Freshwater export from the Labrador Current to the North Atlantic Current at the Tail of the Grand Banks of Newfoundland Academic Article uri icon

abstract

  • Historical hydrographic data, spanning the period 1896-2006, are used to examine the annual mean and seasonal variations in the distribution of freshwater along and across the shelf/slope boundary along the Labrador and Newfoundland Shelves and the Grand Banks of Newfoundland. Particular attention is paid to the export of freshwater along the eastern Grand Banks, between Flemish Cap and the Tail of the Grand Banks, as this has long been identified as a preferential region for the loss of mass and freshwater from the boundary. The data are combined into isopycnally averaged long-term annual and monthly mean gridded property fields and the evolving distribution of fresh arctic-origin water is analyzed in fields of salinity anomaly, expressed as departures from the “central water” temperature-salinity relation of the Gulf Stream. The climatology confirms that cold/fresh northern-source waters are advected offshore within the retroflecting Labrador Current along the full length of the boundary between Flemish Cap and the Tail of the Grand Banks. In fact, it is estimated that most of the equatorward baroclinic transport at the boundary must retroflect back toward the north in order to explain the annual mean distribution of salinity in the climatology. While the retroflection of the Labrador Current appears seasonally robust, the freshwater distribution within the retroflection region varies in response to (1) the freshness of the water available for export which is set by the arrival and rapid flushing of the seasonal freshwater pulse at the boundary, (2) seasonal buoyancy forcing at the surface which alters the vertical stratification across the retroflection region, restricting certain isopycnal export pathways, and (3) the density structure along the eastern Grand Banks, which defines the progressive retroflection of the Labrador Current.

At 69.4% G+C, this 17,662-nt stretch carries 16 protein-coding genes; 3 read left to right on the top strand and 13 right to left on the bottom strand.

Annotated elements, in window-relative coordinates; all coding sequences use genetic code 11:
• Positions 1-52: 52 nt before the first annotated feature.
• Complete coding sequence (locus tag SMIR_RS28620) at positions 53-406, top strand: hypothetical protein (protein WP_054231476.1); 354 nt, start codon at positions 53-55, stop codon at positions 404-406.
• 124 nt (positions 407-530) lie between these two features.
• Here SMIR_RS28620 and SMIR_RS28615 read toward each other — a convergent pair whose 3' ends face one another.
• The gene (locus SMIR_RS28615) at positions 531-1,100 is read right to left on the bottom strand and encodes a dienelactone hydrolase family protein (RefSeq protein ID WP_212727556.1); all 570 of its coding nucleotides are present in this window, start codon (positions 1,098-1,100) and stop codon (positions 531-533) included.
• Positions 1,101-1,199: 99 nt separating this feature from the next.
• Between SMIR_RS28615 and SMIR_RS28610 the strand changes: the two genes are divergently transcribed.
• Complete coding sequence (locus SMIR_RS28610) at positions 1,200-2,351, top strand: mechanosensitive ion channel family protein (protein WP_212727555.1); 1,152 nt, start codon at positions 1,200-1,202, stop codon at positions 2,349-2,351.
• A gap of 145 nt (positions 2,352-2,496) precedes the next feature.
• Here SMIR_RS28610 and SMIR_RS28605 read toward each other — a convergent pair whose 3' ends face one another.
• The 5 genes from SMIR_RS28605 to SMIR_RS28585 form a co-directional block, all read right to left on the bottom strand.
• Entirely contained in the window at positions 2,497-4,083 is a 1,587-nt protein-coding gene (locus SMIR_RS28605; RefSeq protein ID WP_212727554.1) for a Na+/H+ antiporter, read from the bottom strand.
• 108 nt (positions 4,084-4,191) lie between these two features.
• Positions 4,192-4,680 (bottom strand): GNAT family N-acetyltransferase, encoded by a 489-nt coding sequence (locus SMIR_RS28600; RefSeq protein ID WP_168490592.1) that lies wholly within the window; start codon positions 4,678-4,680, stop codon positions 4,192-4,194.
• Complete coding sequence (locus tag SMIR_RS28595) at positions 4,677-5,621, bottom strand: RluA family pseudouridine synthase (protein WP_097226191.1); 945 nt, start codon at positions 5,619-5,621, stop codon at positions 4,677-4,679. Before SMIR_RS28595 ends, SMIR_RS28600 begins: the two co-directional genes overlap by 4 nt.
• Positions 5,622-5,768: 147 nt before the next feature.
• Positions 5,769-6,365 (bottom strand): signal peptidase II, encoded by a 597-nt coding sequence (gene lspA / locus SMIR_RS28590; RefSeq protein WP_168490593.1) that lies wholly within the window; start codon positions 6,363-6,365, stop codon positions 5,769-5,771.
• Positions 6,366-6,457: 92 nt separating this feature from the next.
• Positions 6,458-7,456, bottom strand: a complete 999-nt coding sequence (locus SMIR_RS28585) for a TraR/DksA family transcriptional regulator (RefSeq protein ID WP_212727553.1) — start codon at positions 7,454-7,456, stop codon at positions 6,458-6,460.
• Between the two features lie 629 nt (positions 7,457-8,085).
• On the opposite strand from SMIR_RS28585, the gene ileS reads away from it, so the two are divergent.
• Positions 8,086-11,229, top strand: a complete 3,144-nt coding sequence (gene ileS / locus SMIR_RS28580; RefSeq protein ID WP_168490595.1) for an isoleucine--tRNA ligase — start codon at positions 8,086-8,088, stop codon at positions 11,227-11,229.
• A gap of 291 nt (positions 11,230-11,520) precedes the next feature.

publication date

  • February 2010